Demonetisation: Indian finance minister hints not all scrapped currency will be remonetised
Calling the scrapping of old 500 and 1,000 rupee notes as 'a courageous step',he said the government could do it as India today has the capacity to take such decisions and experiment boldly.
Photograph:( AFP )
PTINew Delhi, Delhi, IndiaDec 17, 2016, 07.20 AM (IST)
Indian finance minister Arun Jaitley on Saturday hinted that not all of the Rs 15.44 lakh crore worth of currency junked will be remonetised through issuance of new notes as he said digital currency will fill the gap.
Calling the scrapping of old 500 and 1,000 rupee notes as "a courageous step",he said the government could do it as India today has the capacity to take such decisions and experiment boldly.
He added that demonetisation will help rid the economy of high cash circulation that had led to tax evasion, blackmoney and currency being used for crime.
"One of the efforts of this exercise has to be that even though a reduced cash currency could remain, our conscious effort... (is) to supplement the rest with a digital currency," he said while addressing annual general meeting of industry chamber FICCI here.
As many as 17,165 million pieces of Rs 500 denomination and 6,858 million pieces of Rs 1,000 banknotes were in circulation on November 8 when the government made the surprise announcement.
Jaitley further said: "The whole process of remonetisation is not going to take very long time and I'm sure very soon the Reserve Bank by injecting currency daily into the banking and postal system will be able to complete that."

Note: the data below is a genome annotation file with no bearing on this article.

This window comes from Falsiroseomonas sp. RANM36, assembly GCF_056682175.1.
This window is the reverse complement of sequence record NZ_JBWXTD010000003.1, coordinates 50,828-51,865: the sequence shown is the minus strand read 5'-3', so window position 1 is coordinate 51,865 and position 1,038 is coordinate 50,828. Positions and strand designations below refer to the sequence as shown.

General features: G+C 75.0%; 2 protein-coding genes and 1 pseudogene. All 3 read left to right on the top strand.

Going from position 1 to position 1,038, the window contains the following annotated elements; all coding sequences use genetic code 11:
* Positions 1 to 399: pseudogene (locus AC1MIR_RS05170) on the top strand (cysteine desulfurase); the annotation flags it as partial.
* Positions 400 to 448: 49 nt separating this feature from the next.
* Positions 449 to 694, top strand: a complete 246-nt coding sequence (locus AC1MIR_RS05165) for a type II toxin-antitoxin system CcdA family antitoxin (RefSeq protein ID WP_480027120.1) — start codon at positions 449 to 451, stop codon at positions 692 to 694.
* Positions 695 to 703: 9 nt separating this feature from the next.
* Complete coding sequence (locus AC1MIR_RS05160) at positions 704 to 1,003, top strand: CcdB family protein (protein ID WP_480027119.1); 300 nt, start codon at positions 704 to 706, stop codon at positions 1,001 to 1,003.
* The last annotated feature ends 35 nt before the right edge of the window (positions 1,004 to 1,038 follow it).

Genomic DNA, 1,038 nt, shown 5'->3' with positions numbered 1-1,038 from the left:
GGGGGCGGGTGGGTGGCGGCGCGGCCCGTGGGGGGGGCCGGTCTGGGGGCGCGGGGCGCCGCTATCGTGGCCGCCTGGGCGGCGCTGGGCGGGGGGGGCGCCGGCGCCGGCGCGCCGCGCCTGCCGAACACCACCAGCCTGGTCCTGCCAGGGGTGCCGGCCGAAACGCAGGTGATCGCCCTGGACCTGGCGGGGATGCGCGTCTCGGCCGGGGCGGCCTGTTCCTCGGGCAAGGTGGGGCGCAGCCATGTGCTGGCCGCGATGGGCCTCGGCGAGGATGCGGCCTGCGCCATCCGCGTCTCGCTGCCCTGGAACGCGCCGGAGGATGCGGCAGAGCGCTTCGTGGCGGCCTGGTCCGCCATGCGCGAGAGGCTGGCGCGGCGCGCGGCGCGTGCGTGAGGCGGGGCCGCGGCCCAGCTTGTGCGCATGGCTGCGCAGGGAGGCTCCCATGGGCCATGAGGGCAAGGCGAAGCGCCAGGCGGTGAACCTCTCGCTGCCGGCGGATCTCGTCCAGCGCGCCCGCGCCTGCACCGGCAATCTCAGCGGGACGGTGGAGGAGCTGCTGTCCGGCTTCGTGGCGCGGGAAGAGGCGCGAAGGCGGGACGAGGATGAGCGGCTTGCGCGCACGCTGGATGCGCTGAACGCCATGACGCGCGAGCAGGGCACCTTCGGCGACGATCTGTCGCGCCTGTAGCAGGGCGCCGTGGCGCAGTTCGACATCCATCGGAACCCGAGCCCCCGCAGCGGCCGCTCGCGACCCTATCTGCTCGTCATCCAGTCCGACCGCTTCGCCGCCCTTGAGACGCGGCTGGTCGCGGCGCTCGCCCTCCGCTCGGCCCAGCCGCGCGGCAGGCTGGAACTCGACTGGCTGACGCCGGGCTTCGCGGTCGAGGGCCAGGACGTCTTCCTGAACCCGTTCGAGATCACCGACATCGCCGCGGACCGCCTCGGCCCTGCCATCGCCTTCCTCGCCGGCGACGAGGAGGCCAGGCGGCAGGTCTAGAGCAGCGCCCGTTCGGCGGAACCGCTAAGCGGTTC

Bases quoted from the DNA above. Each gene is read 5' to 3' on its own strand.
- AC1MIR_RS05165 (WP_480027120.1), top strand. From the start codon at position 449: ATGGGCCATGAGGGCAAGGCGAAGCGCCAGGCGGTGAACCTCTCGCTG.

Talking about the push to use the digital mode to make payments, which has been gaining ground, he said,"the manner it has taken place in the last five weeks is indeed commendable. Only a section of Parliament seems unaware of what is happening," he said.
Once the remonetisation process is complete, it will mark "the creation of a new Indian normal because the normal that existed for 70 years is an unacceptable normal," he added.
"The 70-year normal had become a way of life for almost every Indian. It was not merely a fact that you had a lot more cash currency, far larger cash currency as part of your GDP... the economic and social consequences of that are extremely adverse."
He made a point that dealing in that cash currency had led to a lot of aberrations in terms of tax non-compliance, currency being used for collateral purposes like crime, escaping the tax net and not getting into the banking system.